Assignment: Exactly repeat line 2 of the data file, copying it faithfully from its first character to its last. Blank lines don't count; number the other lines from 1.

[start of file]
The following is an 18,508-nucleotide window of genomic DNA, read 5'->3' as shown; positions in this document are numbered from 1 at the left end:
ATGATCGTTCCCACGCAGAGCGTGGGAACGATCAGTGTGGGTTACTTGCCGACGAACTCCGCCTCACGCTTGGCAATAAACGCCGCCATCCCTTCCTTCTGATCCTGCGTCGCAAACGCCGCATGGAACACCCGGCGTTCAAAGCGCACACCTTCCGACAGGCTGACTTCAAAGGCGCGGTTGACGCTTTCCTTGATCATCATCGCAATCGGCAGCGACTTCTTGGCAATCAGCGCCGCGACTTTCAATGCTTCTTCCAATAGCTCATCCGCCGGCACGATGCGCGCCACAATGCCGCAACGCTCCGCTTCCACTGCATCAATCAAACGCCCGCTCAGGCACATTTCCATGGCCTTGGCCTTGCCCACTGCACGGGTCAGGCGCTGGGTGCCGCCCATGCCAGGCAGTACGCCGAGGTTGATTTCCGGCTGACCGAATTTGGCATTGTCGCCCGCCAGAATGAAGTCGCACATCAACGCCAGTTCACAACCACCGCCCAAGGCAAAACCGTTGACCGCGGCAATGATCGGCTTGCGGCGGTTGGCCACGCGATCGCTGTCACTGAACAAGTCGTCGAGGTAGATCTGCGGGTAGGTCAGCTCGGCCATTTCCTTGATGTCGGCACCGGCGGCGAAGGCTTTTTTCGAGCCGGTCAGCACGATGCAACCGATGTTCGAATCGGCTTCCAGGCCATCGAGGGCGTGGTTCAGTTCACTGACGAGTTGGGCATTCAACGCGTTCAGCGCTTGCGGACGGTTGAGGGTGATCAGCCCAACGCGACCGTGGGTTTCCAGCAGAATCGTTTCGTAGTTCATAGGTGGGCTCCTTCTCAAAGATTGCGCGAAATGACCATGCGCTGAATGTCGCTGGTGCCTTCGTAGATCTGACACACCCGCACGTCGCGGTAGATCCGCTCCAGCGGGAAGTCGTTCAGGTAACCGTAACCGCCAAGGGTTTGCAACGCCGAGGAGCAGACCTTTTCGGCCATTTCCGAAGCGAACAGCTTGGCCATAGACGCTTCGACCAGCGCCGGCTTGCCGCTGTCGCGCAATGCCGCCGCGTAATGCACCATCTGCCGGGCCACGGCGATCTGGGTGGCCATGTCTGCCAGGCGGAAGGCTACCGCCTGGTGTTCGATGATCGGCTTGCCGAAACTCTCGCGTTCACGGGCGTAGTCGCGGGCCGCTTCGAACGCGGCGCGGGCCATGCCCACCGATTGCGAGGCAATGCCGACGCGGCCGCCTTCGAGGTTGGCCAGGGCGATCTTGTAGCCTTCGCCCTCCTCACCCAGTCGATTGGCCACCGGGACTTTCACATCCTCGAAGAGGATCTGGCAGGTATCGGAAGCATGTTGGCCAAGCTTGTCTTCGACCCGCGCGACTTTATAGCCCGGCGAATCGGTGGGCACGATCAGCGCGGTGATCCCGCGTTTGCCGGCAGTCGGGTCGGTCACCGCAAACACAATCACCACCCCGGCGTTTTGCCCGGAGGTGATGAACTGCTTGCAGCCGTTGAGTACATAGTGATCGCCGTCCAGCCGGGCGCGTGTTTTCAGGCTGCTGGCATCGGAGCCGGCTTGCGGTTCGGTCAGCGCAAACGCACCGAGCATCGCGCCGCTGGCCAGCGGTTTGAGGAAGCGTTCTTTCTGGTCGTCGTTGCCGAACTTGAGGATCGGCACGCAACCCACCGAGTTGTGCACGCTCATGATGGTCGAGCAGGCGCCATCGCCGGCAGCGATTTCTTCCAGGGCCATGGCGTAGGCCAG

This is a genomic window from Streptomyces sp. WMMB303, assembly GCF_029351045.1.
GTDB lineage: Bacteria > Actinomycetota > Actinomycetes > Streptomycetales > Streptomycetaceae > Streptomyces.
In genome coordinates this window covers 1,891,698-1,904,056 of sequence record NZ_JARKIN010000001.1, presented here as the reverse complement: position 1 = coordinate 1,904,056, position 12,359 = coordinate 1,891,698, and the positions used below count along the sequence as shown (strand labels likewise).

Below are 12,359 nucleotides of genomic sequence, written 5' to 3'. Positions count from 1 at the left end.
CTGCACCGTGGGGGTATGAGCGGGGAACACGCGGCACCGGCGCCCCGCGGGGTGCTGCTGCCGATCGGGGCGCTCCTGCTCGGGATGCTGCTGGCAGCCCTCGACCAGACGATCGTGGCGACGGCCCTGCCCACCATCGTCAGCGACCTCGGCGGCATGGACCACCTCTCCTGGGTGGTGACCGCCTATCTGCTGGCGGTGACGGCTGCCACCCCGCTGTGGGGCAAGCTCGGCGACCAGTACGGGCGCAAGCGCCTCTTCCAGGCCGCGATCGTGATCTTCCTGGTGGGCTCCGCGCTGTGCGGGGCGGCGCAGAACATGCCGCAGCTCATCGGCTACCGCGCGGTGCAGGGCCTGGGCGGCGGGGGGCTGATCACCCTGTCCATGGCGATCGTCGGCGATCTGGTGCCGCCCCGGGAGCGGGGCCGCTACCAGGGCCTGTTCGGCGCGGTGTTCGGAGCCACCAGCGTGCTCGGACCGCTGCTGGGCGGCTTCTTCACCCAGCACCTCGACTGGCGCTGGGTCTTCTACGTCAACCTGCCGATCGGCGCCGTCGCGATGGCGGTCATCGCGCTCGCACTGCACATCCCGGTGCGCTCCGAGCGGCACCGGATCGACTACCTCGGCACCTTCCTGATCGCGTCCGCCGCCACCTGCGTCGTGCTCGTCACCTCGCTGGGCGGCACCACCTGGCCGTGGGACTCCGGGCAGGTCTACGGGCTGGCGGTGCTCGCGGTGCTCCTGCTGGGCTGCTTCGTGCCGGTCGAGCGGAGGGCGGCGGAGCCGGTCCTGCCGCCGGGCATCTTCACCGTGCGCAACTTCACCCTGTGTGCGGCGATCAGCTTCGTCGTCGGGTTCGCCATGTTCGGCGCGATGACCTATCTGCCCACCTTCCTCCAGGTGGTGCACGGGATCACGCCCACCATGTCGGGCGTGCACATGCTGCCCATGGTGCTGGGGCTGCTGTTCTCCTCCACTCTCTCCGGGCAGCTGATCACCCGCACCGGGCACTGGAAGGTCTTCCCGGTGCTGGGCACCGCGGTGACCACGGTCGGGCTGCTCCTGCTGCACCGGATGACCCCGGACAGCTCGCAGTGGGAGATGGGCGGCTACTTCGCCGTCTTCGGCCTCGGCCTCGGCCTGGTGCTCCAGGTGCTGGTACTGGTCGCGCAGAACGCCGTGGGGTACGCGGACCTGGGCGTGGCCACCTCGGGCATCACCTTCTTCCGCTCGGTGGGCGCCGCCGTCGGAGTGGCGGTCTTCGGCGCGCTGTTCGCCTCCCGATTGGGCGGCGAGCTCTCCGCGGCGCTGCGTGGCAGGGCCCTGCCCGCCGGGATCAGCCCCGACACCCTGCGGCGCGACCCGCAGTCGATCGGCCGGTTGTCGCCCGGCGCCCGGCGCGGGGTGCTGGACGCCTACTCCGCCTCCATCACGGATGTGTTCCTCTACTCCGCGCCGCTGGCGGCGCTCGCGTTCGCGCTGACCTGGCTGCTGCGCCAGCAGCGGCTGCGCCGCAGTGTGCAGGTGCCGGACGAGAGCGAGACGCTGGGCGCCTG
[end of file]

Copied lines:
ATGATCGTTCCCACGCAGAGCGTGGGAACGATCAGTGTGGGTTACTTGCCGACGAACTCCGCCTCACGCTTGGCAATAAACGCCGCCATCCCTTCCTTCTGATCCTGCGTCGCAAACGCCGCATGGAACACCCGGCGTTCAAAGCGCACACCTTCCGACAGGCTGACTTCAAAGGCGCGGTTGACGCTTTCCTTGATCATCATCGCAATCGGCAGCGACTTCTTGGCAATCAGCGCCGCGACTTTCAATGCTTCTTCCAATAGCTCATCCGCCGGCACGATGCGCGCCACAATGCCGCAACGCTCCGCTTCCACTGCATCAATCAAACGCCCGCTCAGGCACATTTCCATGGCCTTGGCCTTGCCCACTGCACGGGTCAGGCGCTGGGTGCCGCCCATGCCAGGCAGTACGCCGAGGTTGATTTCCGGCTGACCGAATTTGGCATTGTCGCCCGCCAGAATGAAGTCGCACATCAACGCCAGTTCACAACCACCGCCCAAGGCAAAACCGTTGACCGCGGCAATGATCGGCTTGCGGCGGTTGGCCACGCGATCGCTGTCACTGAACAAGTCGTCGAGGTAGATCTGCGGGTAGGTCAGCTCGGCCATTTCCTTGATGTCGGCACCGGCGGCGAAGGCTTTTTTCGAGCCGGTCAGCACGATGCAACCGATGTTCGAATCGGCTTCCAGGCCATCGAGGGCGTGGTTCAGTTCACTGACGAGTTGGGCATTCAACGCGTTCAGCGCTTGCGGACGGTTGAGGGTGATCAGCCCAACGCGACCGTGGGTTTCCAGCAGAATCGTTTCGTAGTTCATAGGTGGGCTCCTTCTCAAAGATTGCGCGAAATGACCATGCGCTGAATGTCGCTGGTGCCTTCGTAGATCTGACACACCCGCACGTCGCGGTAGATCCGCTCCAGCGGGAAGTCGTTCAGGTAACCGTAACCGCCAAGGGTTTGCAACGCCGAGGAGCAGACCTTTTCGGCCATTTCCGAAGCGAACAGCTTGGCCATAGACGCTTCGACCAGCGCCGGCTTGCCGCTGTCGCGCAATGCCGCCGCGTAATGCACCATCTGCCGGGCCACGGCGATCTGGGTGGCCATGTCTGCCAGGCGGAAGGCTACCGCCTGGTGTTCGATGATCGGCTTGCCGAAACTCTCGCGTTCACGGGCGTAGTCGCGGGCCGCTTCGAACGCGGCGCGGGCCATGCCCACCGATTGCGAGGCAATGCCGACGCGGCCGCCTTCGAGGTTGGCCAGGGCGATCTTGTAGCCTTCGCCCTCCTCACCCAGTCGATTGGCCACCGGGACTTTCACATCCTCGAAGAGGATCTGGCAGGTATCGGAAGCATGTTGGCCAAGCTTGTCTTCGACCCGCGCGACTTTATAGCCCGGCGAATCGGTGGGCACGATCAGCGCGGTGATCCCGCGTTTGCCGGCAGTCGGGTCGGTCACCGCAAACACAATCACCACCCCGGCGTTTTGCCCGGAGGTGATGAACTGCTTGCAGCCGTTGAGTACATAGTGATCGCCGTCCAGCCGGGCGCGTGTTTTCAGGCTGCTGGCATCGGAGCCGGCTTGCGGTTCGGTCAGCGCAAACGCACCGAGCATCGCGCCGCTGGCCAGCGGTTTGAGGAAGCGTTCTTTCTGGTCGTCGTTGCCGAACTTGAGGATCGGCACGCAACCCACCGAGTTGTGCACGCTCATGATGGTCGAGCAGGCGCCATCGCCGGCAGCGATTTCTTCCAGGGCCATGGCGTAGGCCAG